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Wednesday Nov 26, 2014

Consent needed to amend lease

A property lease cannot be changed while it is in use, unless the landlord and tenant agree to any change.

The tenant cannot, for example, refuse to pay water charges when the rental agreement was that the tenant would pay a monthly rental with additional charges for water and electricity consumption.

Similarly, the landlord cannot force the tenant to pay additional charges for water if the rental agreement was that water charges were included in the monthly rental. The landlord cannot introduce separate water meters for the individual account of the tenant without the tenant's consent.

If there is an agreement for the installation of separate water meters, the landlord is required to pay for the installation costs. This would also apply to the installation of separate electricity meters where the tenants share accommodation or rent individual flats.

Installing separate meters with the municipality, billing the tenant is not the same as the landlord installing individual meters off the bulk meter.

In other words, the municipality bills on the consumption recorded on the bulk or main meter while the landlord takes his own reading of the meters he installed.

Some tenants are forced into accepting the changeover to separate meters without a rental deduction since the water charges were included in the rentals prior to the installation of separate meters.

Some tenants are willing to resist and challenge the unilateral change to their leases.

Last week, Imthiaz Randeree of 18 High Street, Ocean View, KwaDukuza, was served with a notice to vacate for challenging a unilateral change to his lease. Separate water meters were installed for the three tenants and had appeared to have become operational since November 1.

The accounts were to be apportioned to the tenants according to each tenant's usage. Randeree disputed the installation of the water meter and the water account he was expected to pay.

He received statements for water usage for the first time in four years for September and October, requiring him to pay R800 for each month.

Cecilia Fortoen, Tyson Properties property management consultant, issued a letter at the beginning of November acting on the instruction of a man she identified as the owner.

She informed Randeree that the water meter was installed and had become operational from November 1 and that should he fail to pay R1 600 for the outstanding water accounts by November 15, he would receive a notice to vacate. If he paid the water account, the dwelling would be renovated in the new year.

Randeree claims that he did not agree to any change to his oral lease. One of the material terms was that the monthly rental would be inclusive of water charges. The lease is now in its fourth year and not once was he required to pay separately for water.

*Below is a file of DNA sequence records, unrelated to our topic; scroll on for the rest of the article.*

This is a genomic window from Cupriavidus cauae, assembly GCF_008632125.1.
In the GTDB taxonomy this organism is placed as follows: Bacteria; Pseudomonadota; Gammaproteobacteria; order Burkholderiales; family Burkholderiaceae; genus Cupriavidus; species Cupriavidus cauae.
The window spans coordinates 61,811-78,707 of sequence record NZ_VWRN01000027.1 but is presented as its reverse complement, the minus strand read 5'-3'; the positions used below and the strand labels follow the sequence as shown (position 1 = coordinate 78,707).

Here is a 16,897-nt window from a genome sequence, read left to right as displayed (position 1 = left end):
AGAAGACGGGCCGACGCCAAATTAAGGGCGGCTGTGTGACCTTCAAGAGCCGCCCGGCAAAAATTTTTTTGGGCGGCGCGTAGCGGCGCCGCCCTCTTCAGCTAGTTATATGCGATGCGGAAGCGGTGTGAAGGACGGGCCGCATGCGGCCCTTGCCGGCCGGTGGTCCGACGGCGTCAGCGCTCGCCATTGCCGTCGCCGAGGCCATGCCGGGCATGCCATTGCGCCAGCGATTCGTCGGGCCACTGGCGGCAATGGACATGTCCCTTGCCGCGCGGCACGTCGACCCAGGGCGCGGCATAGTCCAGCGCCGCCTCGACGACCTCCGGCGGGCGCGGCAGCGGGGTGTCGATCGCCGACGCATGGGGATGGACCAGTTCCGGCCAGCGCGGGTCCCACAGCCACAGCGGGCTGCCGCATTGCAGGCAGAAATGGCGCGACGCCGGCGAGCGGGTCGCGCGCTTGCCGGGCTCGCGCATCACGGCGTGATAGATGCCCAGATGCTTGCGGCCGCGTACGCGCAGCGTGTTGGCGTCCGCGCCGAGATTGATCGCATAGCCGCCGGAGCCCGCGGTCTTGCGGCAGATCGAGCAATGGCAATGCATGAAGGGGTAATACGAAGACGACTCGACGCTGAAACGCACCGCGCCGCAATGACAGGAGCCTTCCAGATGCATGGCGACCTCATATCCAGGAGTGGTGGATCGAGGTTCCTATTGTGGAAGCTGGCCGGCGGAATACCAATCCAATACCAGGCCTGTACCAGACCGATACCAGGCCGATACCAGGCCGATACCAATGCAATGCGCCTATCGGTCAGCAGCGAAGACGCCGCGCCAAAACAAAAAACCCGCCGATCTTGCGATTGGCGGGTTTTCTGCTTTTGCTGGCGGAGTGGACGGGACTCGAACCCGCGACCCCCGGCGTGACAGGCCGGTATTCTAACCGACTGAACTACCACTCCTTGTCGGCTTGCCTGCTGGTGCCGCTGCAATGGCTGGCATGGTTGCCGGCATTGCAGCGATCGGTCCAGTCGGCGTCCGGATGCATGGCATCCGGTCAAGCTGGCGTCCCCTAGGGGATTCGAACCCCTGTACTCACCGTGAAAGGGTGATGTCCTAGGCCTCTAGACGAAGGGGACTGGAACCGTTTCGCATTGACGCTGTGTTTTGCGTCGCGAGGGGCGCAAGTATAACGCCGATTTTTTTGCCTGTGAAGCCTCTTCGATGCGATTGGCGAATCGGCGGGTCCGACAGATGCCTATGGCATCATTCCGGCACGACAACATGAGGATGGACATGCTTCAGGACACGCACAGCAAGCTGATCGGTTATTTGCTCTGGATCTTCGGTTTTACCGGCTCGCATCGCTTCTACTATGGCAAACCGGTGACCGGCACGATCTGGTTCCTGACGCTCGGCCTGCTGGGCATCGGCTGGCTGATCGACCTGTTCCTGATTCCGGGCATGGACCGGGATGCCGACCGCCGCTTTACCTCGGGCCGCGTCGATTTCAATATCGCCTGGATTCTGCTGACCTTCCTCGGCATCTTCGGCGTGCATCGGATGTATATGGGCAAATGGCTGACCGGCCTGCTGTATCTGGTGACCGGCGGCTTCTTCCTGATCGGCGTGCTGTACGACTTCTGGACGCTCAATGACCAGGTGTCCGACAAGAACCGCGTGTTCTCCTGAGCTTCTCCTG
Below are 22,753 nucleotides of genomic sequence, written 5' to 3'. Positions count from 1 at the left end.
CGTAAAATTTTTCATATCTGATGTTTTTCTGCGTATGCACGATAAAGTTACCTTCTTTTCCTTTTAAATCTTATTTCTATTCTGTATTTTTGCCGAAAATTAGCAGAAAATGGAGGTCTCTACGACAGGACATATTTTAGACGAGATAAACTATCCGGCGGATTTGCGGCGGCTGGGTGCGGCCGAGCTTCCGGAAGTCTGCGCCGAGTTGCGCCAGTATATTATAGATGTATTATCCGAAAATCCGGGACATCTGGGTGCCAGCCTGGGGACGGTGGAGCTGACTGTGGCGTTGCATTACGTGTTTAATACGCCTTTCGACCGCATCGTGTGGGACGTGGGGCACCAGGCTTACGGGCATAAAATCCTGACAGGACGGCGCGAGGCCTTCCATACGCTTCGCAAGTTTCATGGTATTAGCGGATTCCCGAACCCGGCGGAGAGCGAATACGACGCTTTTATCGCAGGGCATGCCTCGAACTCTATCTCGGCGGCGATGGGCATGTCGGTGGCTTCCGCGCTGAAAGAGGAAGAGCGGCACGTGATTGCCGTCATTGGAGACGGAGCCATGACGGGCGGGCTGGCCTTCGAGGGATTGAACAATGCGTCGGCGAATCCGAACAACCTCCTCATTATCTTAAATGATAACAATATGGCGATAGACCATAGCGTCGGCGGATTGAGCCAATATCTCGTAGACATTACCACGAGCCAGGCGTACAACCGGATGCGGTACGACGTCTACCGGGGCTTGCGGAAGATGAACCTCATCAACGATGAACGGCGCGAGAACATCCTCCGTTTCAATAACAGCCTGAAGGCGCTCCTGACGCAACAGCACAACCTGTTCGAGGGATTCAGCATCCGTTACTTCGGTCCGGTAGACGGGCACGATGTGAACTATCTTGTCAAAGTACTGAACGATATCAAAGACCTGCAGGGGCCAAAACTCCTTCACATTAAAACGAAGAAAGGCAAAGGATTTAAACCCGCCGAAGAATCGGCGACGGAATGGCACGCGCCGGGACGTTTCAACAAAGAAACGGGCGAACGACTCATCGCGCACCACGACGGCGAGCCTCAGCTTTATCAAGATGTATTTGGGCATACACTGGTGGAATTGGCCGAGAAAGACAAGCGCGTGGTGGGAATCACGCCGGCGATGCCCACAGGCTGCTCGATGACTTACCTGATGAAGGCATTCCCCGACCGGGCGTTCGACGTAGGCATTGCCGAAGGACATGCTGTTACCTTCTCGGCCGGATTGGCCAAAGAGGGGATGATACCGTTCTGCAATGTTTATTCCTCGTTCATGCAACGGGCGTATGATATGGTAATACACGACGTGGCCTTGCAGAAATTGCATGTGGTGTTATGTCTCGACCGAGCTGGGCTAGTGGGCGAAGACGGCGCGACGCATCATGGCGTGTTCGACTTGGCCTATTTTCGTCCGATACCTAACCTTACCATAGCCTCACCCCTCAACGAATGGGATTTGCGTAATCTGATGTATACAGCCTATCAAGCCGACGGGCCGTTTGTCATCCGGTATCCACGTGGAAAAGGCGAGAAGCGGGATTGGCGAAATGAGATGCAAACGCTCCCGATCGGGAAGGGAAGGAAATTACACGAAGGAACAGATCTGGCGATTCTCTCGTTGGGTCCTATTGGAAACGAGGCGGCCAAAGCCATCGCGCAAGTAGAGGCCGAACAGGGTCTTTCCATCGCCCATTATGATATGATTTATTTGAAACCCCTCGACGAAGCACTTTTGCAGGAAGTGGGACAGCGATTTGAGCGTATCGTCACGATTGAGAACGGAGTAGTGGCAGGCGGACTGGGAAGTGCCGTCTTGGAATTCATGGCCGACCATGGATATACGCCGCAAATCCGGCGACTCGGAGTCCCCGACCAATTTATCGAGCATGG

Asked to comment about the inconsistencies between Tyson's letter and Randeree's allegations, Fortoen's response was that they were in the process of collating documents and then meeting the owner "before presenting to the Rental Housing Tribunal within the week".

The same response was given on the second occasion and when told that the tribunal would not be able to answer questions posed to her, Fortoen responded on Friday that a complaint was lodged with the KZN Housing Tribunal.

She said that they wanted to follow the due process to have the matter heard and mediated at the tribunal in an amicable and fair manner because all civil communication had broken down between all parties.

"The tenant and owner's families are long-time family and business associates. They just seek resolution. Please note there are many components to this matter. We trust you understand the complicated circumstances."

On the same day Fortoen claimed that the landlord wanted an amicable resolution, the sheriff served a notice to vacate with several serious allegations against Randeree.

The notice was signed by Fortoen and the landlord. No notice of complaint allegedly lodged with the tribunal was served on Randeree.

What remains unanswered and confusing to Randeree is the statement of account for water usage for September and October when the meter became operational from November 1. If separate metering was in place, how was it that the consumption charges were identical for September and October and no municipal bill was available?

Was the landlord a member of Tyson Properties since his signature appears on Tyson's letter of November 1 and on the notice to vacate delivered by the sheriff on Friday? Who actually owns the property?

Who installed the meters? Are the meters monitored and checked by the municipality? These and other questions remain a mystery as do the functionality of the meters when scrutinised at the weekend.

Dr Sayed Iqbal Mohamed

Tenant Issues
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